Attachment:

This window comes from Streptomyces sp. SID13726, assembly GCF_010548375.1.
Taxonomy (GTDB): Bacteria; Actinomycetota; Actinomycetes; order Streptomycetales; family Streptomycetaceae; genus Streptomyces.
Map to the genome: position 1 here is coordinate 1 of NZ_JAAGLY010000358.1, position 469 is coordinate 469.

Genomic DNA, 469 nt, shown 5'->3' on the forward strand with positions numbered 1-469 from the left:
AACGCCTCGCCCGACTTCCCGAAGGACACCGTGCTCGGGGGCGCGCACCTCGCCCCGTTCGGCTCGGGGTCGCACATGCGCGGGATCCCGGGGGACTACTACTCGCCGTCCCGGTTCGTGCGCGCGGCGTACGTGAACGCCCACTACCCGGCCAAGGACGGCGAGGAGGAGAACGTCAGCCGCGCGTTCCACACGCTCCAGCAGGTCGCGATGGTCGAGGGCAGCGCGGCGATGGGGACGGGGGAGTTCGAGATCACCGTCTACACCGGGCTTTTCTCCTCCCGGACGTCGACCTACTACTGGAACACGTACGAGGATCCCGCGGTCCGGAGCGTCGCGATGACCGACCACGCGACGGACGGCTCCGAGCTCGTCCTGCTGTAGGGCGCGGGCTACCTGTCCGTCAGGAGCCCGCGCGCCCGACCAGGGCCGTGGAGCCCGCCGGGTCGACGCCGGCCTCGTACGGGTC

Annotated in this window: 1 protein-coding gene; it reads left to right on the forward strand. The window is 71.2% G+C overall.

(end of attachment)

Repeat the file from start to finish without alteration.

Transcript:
This window comes from Streptomyces sp. SID13726, assembly GCF_010548375.1.
Taxonomy (GTDB): Bacteria; Actinomycetota; Actinomycetes; order Streptomycetales; family Streptomycetaceae; genus Streptomyces.
Map to the genome: position 1 here is coordinate 1 of NZ_JAAGLY010000358.1, position 469 is coordinate 469.

Genomic DNA, 469 nt, shown 5'->3' on the forward strand with positions numbered 1-469 from the left:
AACGCCTCGCCCGACTTCCCGAAGGACACCGTGCTCGGGGGCGCGCACCTCGCCCCGTTCGGCTCGGGGTCGCACATGCGCGGGATCCCGGGGGACTACTACTCGCCGTCCCGGTTCGTGCGCGCGGCGTACGTGAACGCCCACTACCCGGCCAAGGACGGCGAGGAGGAGAACGTCAGCCGCGCGTTCCACACGCTCCAGCAGGTCGCGATGGTCGAGGGCAGCGCGGCGATGGGGACGGGGGAGTTCGAGATCACCGTCTACACCGGGCTTTTCTCCTCCCGGACGTCGACCTACTACTGGAACACGTACGAGGATCCCGCGGTCCGGAGCGTCGCGATGACCGACCACGCGACGGACGGCTCCGAGCTCGTCCTGCTGTAGGGCGCGGGCTACCTGTCCGTCAGGAGCCCGCGCGCCCGACCAGGGCCGTGGAGCCCGCCGGGTCGACGCCGGCCTCGTACGGGTC

Annotated in this window: 1 protein-coding gene; it reads left to right on the forward strand. The window is 71.2% G+C overall.